For me, because I look traditionally goth all the time, twenty four, seven, and a lot of people associate that with the Halloween kind of vibe, I always try to be something totally opposite of that. Something really, really silly and funny. Last year, I was Austin Powers and I was Pee Wee Herman the year before that. Scary Lady Sarah Palin was probably my most successful costume the year before that. Halloween is meant to be a time where you're something that you're not.
Any hints on what you'll be going with this year?
My costume is always a surprise, but it's going to be very, very silly. Absolutely silly.
You've also booked and played alongside some hugely famous and well-known musicians. Have you had any starstruck moments?
I have been lucky enough to have worked with some amazing bands, some known outside just the goth scene. The moment that actually made a little nervous was the very first time I met Siouxsie Sioux and Budgie during the Creatures tour, their side project, in 1997. They were touring the States and played at the Metro. Since I have a relationship with them and their owner Joe Shanahan, he called me the day of the show and asked what I was doing and whether I I could drive Siouxsie and Budgie around. I was floored and nervous but of course I did.
They wanted to go to eat, so I picked them up and we went and got sushi. Siouxsie is basically such an icon to me, one of the first punk rock women in the world and definitely the first goth female, so her music is just so beyond the subcultural fan base. I've also driven Peter Murphy from Bauhaus and we went to my other job, at a floatation tank center. When he filled out the form you fill out to go into the tank, he wrote "allegedly the father of goth" as his occupation. And then I've also met Robin Guthrie from the Cocteau Twins, my absolute favorite band, on two occasions, though I've never met Elizabeth Fraser.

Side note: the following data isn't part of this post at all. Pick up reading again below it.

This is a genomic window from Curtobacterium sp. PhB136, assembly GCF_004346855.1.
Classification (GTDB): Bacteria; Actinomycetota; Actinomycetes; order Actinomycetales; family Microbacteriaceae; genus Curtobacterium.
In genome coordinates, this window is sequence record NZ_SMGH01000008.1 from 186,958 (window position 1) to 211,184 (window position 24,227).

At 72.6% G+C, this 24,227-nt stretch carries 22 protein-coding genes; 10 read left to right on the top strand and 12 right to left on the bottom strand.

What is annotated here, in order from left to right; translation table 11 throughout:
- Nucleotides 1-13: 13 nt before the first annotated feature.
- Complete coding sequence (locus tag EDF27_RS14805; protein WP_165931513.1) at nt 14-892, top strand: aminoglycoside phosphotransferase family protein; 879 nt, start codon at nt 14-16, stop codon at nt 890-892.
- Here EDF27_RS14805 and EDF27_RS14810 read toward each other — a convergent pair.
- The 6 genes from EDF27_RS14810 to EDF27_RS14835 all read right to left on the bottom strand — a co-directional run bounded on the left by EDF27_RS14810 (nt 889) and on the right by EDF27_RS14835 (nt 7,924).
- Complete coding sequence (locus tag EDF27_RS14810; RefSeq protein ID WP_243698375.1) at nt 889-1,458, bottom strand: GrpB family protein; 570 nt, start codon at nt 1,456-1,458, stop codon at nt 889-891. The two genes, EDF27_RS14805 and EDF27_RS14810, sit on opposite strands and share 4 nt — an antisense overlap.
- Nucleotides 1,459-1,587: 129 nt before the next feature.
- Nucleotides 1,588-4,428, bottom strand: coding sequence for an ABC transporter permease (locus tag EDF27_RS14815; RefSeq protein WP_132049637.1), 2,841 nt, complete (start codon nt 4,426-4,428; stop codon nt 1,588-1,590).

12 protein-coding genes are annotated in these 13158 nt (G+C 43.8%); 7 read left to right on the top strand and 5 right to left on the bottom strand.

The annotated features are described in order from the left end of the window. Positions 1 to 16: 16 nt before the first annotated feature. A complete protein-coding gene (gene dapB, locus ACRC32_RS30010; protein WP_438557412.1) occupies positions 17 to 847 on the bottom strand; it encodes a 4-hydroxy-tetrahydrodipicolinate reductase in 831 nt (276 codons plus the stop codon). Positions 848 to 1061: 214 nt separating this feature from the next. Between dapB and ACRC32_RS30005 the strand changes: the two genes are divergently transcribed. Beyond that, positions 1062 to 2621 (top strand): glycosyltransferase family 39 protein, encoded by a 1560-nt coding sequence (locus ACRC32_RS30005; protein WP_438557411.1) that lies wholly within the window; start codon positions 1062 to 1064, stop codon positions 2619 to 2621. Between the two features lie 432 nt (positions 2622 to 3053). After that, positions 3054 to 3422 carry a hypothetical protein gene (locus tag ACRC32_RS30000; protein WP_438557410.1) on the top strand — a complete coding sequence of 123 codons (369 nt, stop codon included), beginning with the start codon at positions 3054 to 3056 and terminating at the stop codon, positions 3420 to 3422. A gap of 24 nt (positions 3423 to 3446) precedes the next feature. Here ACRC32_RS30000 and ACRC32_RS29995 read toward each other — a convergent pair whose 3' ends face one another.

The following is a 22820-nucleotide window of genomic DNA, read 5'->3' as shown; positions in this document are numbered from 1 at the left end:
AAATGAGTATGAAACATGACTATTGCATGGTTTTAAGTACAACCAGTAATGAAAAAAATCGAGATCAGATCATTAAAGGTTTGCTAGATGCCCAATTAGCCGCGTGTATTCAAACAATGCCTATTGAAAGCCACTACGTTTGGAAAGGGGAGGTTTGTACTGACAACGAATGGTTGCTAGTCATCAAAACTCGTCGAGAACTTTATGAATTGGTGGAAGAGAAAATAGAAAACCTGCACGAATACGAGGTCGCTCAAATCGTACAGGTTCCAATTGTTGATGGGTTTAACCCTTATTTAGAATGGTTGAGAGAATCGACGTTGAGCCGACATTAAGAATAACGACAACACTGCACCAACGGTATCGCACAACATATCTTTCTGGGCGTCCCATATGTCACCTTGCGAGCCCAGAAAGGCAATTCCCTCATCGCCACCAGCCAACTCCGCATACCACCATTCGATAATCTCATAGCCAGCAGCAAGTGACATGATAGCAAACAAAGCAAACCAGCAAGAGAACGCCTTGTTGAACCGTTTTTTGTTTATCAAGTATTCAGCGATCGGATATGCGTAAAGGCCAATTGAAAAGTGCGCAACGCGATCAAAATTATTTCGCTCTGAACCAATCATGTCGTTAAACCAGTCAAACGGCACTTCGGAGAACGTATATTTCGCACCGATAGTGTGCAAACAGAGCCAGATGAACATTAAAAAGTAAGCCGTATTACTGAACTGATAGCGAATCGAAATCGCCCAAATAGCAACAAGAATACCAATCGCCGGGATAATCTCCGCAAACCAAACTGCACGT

How does Chicago's goth scene compare to other cities?
I think we're pretty lucky that we have this night here, even if it is not 100 percent pure goth rock, it's really centered around that and to have a consistent 300 person draw is really rare. The only other city I'd say that gets those numbers regularly is Los Angeles. New York has several goth nights going on, but as far as I know, they don't quite get those numbers. Right around 2000, EBM as a genre really hit big and infiltrated the goth nights around the whole country, and I think there was some backlash from the diehard goth fans, but it made things grow.
Do you have any particular songs you like to pull into your set around this time of year?
I have a handful of songs related to Nocturna and other Halloween events around town. I play a few things I try not to play during the rest of the year -- like "Bela Lugosi's Dead," something I'd play at every Nocturna, but one can only hear that song so many thousands of times. That'll be played on Halloween every year because people want to hear it. And of course, there's some of the sillier and more traditional things, like "Monster Mash."
Any other notes or advice for anyone who's never been to a Nocturna event before that's considering going for the first time? What can they expect?
Number one, it's absolutely a lot of fun and the music is really varied. If you don't care for one thing, just wait and it'll switch. The people are friendly and it's fun to people watch because people dress up and look cool. You won't be judged unless you're judging and if you want to dance, in my opinion, it's the best place to do it. I play a little bit of everything, new and old, and I'm incredibly open to requests, which can be rare for a lot of DJs. If it's anything that's not mainstream or commercial, but pretty dark, I probably have it in my collection.
The Nocturna All Hallows' Eve Ball begins at 9 p.m. Saturday, October 29, at Bottom Lounge, 1375 W. Lake. The 17-plus event features a costume contest with big prizes. Admission runs $18, or $15 if you're wearing a costume. Click here for more information.
In honor of the Halloween holiday, Sarah put together a special HuffPost Halloween Mix, featuring some of her favorite spooky jams: